APPEAL from the Circuit Court of Madison County; the Hon.
ROBERT D. FRANCIS, Judge, presiding.
MR. JUSTICE JONES DELIVERED THE OPINION OF THE COURT:
The plaintiff, Lois Buzan filed a suit for separate maintenance on grounds of desertion and the defendant, Herbert Buzan, counterclaimed for divorce on grounds of physical and mental cruelty. The plaintiff did not file any responsive pleadings to defendant's counterclaim. After a bench trial at which both parties presented evidence the court prepared a decree which denied the wife separate maintenance and granted a divorce to the husband on grounds of mental cruelty. The decree found that the parties separated as a result of the fault of both and denied a decree of separate maintenance to the wife. The decree further recited that each party had been guilty of extreme and repeated mental cruelty toward the other but since the issue of the fault or improper conduct of the husband had not been "raised by the pleadings," as required by section 8a of the Divorce Act (Ill. Rev. Stat. 1975, ch. 40, par. 9a), there was no proper basis on which to refuse a divorce to the husband. The wife appeals from this decree.
• 1 The wife argues that the doctrine of recrimination bars the granting of a decree of divorce to the husband and that the issue of the counterplaintiff husband's fault was raised in a manner sufficient to fulfill the requirements of section 8a of the Divorce Act by the averments of her original complaint for separate maintenance. She cites as authority for this proposition the recent decision of Griner v. Griner, (2nd Dist.), 34 Ill. App.3d 792, 340 N.E.2d 304. In Griner, as here, the wife filed suit for separate maintenance and the husband counterclaimed for divorce. The wife filed an answer to the counterclaim but did not specifically plead recrimination as required by section 8a of the Divorce Act. The wife was granted separate maintenance on her complaint but the husband was denied a divorce on his counterclaim. The wife was found to have proved the allegations of her complaint but the husband had failed to prove the allegations of his counterclaim, namely, that he was a "good, affectionate and kind husband." The court in Griner held, and properly so, that the wife's answer to the husband's counterclaim was sufficient to place his conduct in issue in determining whether he was entitled to the relief he sought. Thus, recrimination really did not enter the case. See Mogged v. Mogged, 55 Ill.2d 221, 302 N.E.2d 293, for a discussion of the history and present status of the doctrine of recrimination.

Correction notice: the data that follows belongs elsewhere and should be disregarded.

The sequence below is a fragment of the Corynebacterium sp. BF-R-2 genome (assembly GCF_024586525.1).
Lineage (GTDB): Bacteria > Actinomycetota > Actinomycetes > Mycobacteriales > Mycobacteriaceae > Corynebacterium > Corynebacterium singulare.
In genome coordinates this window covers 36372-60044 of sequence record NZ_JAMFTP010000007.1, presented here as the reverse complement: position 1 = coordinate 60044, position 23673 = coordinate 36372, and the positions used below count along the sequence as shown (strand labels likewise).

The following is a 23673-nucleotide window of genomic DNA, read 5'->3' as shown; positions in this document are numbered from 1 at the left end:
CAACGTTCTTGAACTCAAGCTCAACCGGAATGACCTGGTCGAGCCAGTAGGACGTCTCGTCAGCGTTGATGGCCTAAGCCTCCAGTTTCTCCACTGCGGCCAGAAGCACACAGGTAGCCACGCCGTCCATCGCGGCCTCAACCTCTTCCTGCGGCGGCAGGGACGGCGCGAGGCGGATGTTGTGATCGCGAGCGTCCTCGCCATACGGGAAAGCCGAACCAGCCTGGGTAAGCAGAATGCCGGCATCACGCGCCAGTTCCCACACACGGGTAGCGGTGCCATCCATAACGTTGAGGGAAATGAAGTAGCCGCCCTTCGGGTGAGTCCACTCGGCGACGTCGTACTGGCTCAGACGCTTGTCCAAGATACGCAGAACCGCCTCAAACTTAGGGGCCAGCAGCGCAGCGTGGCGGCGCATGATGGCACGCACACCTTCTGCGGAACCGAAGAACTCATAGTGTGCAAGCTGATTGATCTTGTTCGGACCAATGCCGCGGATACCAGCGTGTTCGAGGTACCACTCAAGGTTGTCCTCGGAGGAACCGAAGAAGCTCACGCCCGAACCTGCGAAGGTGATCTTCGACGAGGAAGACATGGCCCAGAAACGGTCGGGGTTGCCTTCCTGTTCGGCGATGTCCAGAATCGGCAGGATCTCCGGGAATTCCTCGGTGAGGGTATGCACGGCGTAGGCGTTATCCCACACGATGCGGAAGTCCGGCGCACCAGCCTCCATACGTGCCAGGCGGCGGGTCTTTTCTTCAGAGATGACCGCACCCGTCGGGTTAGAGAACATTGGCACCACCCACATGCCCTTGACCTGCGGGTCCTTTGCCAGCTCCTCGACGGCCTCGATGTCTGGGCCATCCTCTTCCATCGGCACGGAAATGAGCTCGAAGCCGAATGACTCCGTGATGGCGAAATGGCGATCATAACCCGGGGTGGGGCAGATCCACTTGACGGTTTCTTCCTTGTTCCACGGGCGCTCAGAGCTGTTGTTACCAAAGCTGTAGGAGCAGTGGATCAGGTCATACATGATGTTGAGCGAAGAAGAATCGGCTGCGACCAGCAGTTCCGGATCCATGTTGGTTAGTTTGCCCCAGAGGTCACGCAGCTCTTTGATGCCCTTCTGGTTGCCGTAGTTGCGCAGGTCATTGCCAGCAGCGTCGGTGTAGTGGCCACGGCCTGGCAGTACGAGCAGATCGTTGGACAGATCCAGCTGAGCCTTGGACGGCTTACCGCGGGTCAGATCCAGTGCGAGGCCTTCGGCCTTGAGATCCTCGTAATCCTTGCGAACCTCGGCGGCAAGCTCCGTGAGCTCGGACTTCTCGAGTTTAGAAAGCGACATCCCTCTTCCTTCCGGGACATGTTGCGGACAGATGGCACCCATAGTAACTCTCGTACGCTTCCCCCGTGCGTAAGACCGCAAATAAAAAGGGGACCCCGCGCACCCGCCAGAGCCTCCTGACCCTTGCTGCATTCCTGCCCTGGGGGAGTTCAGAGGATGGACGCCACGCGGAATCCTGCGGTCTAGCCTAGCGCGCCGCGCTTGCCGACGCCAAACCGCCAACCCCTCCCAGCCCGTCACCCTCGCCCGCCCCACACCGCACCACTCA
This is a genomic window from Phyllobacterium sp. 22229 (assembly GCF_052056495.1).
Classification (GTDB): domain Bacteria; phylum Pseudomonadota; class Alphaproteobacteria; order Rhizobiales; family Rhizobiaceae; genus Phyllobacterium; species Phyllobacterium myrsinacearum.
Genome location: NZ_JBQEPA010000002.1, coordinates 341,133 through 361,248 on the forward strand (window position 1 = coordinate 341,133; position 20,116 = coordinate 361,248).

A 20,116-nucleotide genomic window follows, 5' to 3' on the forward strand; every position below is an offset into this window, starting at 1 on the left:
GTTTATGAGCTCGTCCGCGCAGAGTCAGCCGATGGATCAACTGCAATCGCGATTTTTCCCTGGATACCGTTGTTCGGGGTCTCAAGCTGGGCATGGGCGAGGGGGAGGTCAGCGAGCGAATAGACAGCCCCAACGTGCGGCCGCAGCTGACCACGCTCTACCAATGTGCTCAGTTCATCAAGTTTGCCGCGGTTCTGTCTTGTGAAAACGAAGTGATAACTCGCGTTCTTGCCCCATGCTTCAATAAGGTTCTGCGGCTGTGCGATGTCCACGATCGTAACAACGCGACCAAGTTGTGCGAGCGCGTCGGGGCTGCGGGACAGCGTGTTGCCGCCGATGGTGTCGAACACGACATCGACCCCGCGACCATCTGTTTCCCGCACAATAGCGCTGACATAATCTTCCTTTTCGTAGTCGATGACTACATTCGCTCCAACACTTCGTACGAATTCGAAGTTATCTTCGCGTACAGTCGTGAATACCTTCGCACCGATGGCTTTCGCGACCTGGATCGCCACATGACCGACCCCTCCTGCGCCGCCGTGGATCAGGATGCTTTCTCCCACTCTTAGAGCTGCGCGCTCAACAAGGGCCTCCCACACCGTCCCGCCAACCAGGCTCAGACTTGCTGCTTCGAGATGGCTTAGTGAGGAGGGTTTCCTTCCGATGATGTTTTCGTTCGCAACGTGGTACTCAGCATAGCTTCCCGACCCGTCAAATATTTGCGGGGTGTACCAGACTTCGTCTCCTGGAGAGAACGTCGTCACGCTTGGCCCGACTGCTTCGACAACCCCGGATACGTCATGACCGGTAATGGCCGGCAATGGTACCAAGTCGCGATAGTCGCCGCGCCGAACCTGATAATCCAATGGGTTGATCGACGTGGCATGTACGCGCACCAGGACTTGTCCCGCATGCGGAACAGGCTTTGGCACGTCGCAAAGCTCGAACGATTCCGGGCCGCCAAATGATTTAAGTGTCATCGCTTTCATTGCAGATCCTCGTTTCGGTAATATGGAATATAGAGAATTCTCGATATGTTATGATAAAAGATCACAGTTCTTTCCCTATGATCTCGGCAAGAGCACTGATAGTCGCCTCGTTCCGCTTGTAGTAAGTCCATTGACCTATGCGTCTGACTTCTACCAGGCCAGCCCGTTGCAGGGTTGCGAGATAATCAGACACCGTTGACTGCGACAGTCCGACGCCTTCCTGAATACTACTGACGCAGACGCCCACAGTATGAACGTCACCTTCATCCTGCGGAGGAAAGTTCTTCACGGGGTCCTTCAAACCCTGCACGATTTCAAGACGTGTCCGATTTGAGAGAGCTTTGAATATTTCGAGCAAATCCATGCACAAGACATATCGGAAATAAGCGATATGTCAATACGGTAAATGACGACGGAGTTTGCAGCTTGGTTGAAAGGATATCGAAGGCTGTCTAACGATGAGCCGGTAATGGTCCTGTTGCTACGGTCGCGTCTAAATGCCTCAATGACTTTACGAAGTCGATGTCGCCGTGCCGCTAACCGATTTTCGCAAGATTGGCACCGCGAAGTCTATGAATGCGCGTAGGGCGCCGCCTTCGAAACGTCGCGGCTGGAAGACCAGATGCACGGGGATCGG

• 2, 3 It is well settled that the fault or conduct of a spouse must be raised by the pleadings if such fault or conduct is to be relied upon as a bar to the granting of a divorce. (La Roche v. La Roche, 32 Ill. App.3d 475, 477, 335 N.E.2d 518, 519.) The question presented by this case is whether the allegations of a complaint for separate maintenance may serve to raise the issue of fault when no responsive pleadings are filed in answer to a counterclaim for divorce. We will not say that the issue of fault may never be raised in this fashion. However, the allegations of the complaint for separate maintenance in the instant case are far too general to fulfill the requirements of section 8a. The complaint simply recites that "* * * the defendant wilfully abandoned and deserted plaintiff without just cause or reason." Generalized nonspecific pleadings of this type were held not sufficient to place in issue the fault or conduct of the opposing party in Del Rosario v. Del Rosario, 133 Ill. App.2d 8, 270 N.E.2d 160, and Williams v. Williams, 4 Ill. App.3d 905, 282 N.E.2d 451, and so it is here.
• 4 The wife also argues that the court's finding that the parties separated through the fault of both so as to bar her suit for separate maintenance is not supported by the evidence. The standard of conduct necessary in order to bar the relief of separate maintenance is either voluntary consent or conduct which materially contributes to the destruction of the marital relationship. (David v. David, 77 Ill. App.2d 448, 222 N.E.2d 540; Glover v. Glover, 132 Ill. App.2d 284, 268 N.E.2d 218.) No purpose would be served by a recital of the evidence in the case. Suffice it to say that the record is sufficient to justify a finding of conduct on the part of the wife, as well as the husband, which materially contributed to the destruction of the marital relationship between the parties.
• 5 The plaintiff finally contends that the filing of the defense of recrimination as required by section 8a of the Act was waived when evidence of the defendant's misconduct was presented without objection. We find this argument to be without merit.
• 6 As a general rule parties may waive formal pleadings by the introduction of evidence or their conduct at trial. (Slezak v. Fleming, 392 Ill. 387, 64 N.E.2d 734.) However, that general rule is insufficient to override the requirement of the statute which makes it mandatory to plead the defense of recrimination if it is to be availed.
For the foregoing reasons the judgment of the circuit court is affirmed.
CARTER, P.J., and KARNS, J., concur.